February is American Heart Month, so we sat down with Department of Global Health faculty members Dr Chris Longenecker and Dr Sarah Masyuko from the Global Cardiovascular Health Program to discuss their heart health research in rural communities and its connection to global health. 

The University of Washington School of Medicine is the coordinating center for the Rural PRO-CARE HERN grant, and is managed by a team led by Dr. Longenecker. The center team supports collaborative efforts among the five project sites in developing and testing technology-based implementation strategies to promote uptake of evidence-based interventions within local rural practice in the U.S. 

The following conversation was edited for length and clarity. If you would like to read their full answers, please visit this full Q&A blog post with Drs. Longenecker and Masyuko


CL: Cardiovascular disease remains a leading cause of death and disability across the United States, although rural-urban disparities and especially economic differences have led to some counties seeing much higher rates of cardiovascular disease than others.  

SM: Heart health is important as heart disease is the number one killer in the United States and globally. The best part is that this can be largely prevented. In fact, the World Health Organization estimates that 80% of heart attacks and strokes are preventable. There is so much one can do to protect one’s heart. This begins by knowing your numbers. How much do I need to exercise to keep healthy? How many servings of fruits and vegetables am I eating? Is my weight, blood pressure and cholesterol level in the healthy range?  How much am I smoking and drinking alcohol? This knowledge then allows an opportunity to discuss and make a realistic plan that can fit one’s lifestyle.  


CL: There is a lot of reflection these days about how we do global health research. We’re moving away from a colonial model of researchers from high income countries travelling to low-income countries to fix their health problems.  There is much more of an emphasis on mutual respect, resource sharing, and bi-directional priority setting. Quite frankly, there is a lot of innovation coming out of low-income countries that might be able fix some of our problems here in high-income countries. Our global cardiovascular health program aims to leverage relationships with our colleagues in low- and middle-income countries to think about how we might be able to adapt their models of health service delivery that may be particularly suited to rural areas of the USA. We call this reciprocal innovation.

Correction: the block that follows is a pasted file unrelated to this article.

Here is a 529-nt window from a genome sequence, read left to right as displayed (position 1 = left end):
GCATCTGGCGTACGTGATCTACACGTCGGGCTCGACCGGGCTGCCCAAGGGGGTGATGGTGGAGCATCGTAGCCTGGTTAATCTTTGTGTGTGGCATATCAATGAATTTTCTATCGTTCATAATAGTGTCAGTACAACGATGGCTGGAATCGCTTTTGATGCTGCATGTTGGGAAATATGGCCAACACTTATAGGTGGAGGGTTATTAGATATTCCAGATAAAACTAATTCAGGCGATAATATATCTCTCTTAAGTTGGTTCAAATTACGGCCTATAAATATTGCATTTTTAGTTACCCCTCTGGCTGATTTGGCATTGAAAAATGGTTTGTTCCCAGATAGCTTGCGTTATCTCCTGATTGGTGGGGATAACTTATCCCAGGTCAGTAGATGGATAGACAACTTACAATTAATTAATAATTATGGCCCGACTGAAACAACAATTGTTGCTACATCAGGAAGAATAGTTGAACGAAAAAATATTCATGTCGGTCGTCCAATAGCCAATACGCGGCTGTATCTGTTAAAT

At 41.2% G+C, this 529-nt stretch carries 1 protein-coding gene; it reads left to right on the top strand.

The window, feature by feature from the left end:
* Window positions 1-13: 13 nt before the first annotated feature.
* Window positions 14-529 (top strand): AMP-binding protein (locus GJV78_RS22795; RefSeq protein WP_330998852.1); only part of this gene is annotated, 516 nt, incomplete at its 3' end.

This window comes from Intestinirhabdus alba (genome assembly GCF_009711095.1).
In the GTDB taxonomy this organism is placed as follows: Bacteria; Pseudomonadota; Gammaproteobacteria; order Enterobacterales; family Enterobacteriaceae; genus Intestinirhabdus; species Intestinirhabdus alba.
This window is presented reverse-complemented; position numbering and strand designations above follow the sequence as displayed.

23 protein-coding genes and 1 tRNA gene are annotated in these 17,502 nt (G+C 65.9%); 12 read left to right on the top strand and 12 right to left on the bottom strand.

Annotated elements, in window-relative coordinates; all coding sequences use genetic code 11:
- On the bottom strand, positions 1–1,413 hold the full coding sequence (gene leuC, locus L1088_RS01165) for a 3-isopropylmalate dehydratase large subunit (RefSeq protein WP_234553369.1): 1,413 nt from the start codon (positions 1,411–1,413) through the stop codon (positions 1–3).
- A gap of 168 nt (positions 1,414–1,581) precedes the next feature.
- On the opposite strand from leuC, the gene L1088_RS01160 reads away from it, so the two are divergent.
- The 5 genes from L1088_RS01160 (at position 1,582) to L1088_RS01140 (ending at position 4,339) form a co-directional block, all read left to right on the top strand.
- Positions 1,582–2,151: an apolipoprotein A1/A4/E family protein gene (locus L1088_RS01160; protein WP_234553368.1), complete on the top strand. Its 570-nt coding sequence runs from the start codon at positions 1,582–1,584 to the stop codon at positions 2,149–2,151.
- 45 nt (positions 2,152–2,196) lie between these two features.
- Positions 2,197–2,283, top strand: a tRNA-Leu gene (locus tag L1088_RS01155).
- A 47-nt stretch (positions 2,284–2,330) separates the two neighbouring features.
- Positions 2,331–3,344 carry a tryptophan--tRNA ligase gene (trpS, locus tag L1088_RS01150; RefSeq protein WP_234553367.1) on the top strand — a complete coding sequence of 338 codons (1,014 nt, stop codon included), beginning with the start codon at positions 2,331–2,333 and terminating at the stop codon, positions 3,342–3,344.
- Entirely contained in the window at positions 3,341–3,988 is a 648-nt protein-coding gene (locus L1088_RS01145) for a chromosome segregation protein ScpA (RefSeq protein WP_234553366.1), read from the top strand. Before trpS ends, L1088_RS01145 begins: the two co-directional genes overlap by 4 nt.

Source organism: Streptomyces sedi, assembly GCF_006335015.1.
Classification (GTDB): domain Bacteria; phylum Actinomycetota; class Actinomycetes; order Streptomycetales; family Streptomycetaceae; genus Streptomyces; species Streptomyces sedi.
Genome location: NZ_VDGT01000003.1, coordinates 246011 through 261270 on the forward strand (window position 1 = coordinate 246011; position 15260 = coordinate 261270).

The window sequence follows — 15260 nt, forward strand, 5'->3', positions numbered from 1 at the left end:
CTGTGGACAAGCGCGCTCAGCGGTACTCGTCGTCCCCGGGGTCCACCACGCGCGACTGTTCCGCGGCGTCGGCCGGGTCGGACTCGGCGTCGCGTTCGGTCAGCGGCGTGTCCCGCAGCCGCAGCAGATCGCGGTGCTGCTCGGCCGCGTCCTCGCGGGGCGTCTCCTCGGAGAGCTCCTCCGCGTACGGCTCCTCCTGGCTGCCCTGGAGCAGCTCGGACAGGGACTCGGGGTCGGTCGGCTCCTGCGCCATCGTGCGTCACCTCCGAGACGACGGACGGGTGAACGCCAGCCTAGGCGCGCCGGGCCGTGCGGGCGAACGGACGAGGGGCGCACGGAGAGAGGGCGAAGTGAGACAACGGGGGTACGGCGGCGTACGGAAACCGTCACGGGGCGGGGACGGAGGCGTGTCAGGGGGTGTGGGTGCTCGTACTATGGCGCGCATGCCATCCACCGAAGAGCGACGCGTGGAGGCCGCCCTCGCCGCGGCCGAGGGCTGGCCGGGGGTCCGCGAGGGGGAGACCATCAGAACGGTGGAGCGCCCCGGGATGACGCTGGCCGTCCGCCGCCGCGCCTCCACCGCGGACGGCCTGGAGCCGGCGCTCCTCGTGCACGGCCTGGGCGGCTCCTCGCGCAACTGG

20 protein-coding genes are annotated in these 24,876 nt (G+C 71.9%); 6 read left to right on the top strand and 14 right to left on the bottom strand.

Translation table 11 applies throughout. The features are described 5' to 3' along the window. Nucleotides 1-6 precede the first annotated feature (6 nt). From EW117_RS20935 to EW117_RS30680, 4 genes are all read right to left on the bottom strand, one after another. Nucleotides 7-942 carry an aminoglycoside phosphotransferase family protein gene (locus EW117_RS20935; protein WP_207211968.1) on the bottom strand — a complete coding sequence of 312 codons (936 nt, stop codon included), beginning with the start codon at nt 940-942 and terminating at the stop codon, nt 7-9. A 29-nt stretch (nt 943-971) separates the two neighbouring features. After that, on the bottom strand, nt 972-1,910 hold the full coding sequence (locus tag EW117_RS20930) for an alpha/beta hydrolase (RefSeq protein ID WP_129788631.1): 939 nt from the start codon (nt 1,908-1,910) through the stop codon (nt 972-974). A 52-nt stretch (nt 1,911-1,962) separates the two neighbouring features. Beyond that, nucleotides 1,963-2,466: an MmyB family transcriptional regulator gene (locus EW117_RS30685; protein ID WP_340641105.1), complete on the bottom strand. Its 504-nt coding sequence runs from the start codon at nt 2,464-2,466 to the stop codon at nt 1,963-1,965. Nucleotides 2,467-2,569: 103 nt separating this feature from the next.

SM: The mission of the Global Cardiovascular Health Program (GCHP) is to improve cardiovascular health globally through interdisciplinary research and education and equitable partnerships based on collaboration and mutual respect. Improving rural health equity is in line with our mission and therefore part of our focus on improving cardiovascular health outcomes. We are striving to build equitable partnerships by working with implementing partners such as American Indian tribal council and members, Indian Health Service and Tribal Health Boards, and National Organization of State Offices of Rural Health (NOSORH). Our projects are also strongly based on partnering with communities to identify barriers and solutions to overcome these barriers, co-design and implement programs that meet their needs.  


CL: Rural populations are among the most medically underserved in the United States, with rural-urban disparities in health outcomes often exceeding racial and ethnic disparities for cardiovascular conditions like heart failure or sudden cardiac death or non-cardiovascular conditions like opioid overdoses.  

I also believe that strong and increasingly entrenched stereotypes about rural living may be an important driver of these health disparities, both directly through the biased acts of healthcare individuals and indirectly through systemic inequities.   

SM: Some of the challenges in rural areas in the US are shared with rural settings globally. These shared challenges include gaps in health access, funding and quality of services in rural populations including health workforce.